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The Queen honours John Pendry

John Pendry[link] was honoured in the recent Queen's birthday honours list with a knighthood for his services to science, so it is now Sir John Pendry who has turned 60. Sir John is well known to the synchrotron community through his theoretical formulism of EXAFS and XANES [Lee & Pendry (1975), Phys. Rev. B, 11, 2795–2811] which, together with the work of Ashley & Doniach [Phys. Rev B, (1975), 11, 12791288–], has formed the basis of most of the rigorous analysis packages (EXCURVE, GNXS, FEFF etc.) used by thousands of EXAFS and XANES practitioners around the synchrotron world. At the time of the first international meeting on EXAFS, held at Daresbury on 28–29 March 1981, he was the head of the theory group at Daresbury laboratory and gave a talk entitled `The theoretical basis of EXAFS and edge structure' [see EXAFS for Inorganic Systems (1981), Daresbury Report DL/SCI/R17, pp. 5–12, edited by C. D. Garner and S. S. Hasnain]. He had formulated his theoretical formulism based on his previous work on the theoretical basis of a surface technique, LEED. His book, entitled Low-Energy Electron Diffraction (Academic Press, 1974), has remained an essential reading for surface scientists over the last three decades.

[Figure 1]
Figure 1
John Pendry.

Sir John began his career at the Cavendish Laboratory, Cambridge, followed by six years at the Daresbury Laboratory, where he headed the theoretical group from 1975 to 1981. He moved to the Blackett Laboratory, Imperial College, London, in late 1981. He was elected a Fellow of the Royal Society and a Fellow of the Institute of Physics in 1984. During his time at Imperial College he held all of the senior scientific appointments possible at the college: Dean of the Royal College of Science from 1993 to 1996; Head of the Department of Physics from 1998 to 2001 and the first Principal of the Faculty of Physical Sciences from 2001 to 2002.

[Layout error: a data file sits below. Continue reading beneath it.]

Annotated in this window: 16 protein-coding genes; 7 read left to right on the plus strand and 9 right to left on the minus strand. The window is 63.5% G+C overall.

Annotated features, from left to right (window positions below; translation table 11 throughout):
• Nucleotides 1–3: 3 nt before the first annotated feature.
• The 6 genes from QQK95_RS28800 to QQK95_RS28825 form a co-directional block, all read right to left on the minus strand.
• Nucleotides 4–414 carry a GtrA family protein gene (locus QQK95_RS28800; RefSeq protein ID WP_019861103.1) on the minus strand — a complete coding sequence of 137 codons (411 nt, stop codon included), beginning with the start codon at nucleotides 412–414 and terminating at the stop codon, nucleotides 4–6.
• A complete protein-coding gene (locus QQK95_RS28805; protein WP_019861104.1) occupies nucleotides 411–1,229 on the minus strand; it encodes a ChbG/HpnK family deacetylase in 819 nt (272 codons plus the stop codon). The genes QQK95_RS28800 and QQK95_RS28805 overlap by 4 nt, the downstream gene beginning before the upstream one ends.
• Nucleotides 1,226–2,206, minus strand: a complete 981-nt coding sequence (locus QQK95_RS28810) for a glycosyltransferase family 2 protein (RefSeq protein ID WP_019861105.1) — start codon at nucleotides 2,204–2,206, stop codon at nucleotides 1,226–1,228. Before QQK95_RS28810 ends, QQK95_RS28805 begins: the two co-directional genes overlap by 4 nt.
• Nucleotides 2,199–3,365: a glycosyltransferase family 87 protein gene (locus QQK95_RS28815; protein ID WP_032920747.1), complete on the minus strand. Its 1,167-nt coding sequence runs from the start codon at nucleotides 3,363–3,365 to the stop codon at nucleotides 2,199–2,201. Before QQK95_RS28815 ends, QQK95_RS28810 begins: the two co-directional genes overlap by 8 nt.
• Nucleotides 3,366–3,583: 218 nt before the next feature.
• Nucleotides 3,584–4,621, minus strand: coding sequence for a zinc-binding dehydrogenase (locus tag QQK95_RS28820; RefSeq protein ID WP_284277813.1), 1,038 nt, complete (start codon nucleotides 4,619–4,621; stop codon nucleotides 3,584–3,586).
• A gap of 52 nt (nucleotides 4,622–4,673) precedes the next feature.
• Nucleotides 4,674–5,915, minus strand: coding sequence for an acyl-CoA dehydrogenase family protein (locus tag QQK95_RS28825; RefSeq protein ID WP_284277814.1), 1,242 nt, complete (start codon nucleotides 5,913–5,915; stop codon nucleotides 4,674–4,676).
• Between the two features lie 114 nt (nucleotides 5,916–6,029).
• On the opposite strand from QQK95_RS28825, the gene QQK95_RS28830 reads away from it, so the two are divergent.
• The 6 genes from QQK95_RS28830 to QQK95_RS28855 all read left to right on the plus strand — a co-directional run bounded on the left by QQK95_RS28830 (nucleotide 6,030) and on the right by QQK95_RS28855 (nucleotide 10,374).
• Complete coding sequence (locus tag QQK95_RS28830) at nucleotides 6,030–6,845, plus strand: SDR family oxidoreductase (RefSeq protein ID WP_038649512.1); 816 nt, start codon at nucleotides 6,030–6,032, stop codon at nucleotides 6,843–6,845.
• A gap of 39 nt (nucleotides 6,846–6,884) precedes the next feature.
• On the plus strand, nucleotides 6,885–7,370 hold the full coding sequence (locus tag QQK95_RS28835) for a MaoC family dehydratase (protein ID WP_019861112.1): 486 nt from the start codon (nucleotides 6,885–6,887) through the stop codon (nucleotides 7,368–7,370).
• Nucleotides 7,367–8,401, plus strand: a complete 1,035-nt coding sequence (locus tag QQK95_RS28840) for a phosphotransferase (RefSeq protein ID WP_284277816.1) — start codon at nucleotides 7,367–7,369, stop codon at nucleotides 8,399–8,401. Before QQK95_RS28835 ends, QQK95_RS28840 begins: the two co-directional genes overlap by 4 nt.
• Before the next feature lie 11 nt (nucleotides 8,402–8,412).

In 2000, Sir John published a series of papers building on forgotten work by Russian physicist Victor Veselago from 1968, which laid the theoretical ground for the development of special left-handed or `metamaterials' that could be used to form perfect lenses [see, for example, Pendry (2003), Nature (London), 423, 22–23]. Currently, Sir John is working on new optical materials developed jointly with colleagues at the Marconi company, which may lead to DVD discs with much higher information density, and to higher-resolution optical lithography for computer chips. Speaking in March this year he was open-minded about the eventual applications for metamaterials, `I believe that the really valuable applications have yet to be dreamt of. Think back to when the first lasers were made, the reaction was that they were just incredible, but what the hell would we do with them?'. Sir John, a theorist, has proved consistently insightful when asked to describe the relevance of physics to the world. Challenged in 1997 to give the college a glimpse of where he saw research in his discipline heading, he described physics as a practical enabling discipline `showing how to do things thought impossible, helping others refine their approach.' `Physics is to the rest of science what machine tools are to engineering', he wrote in a recent essay.

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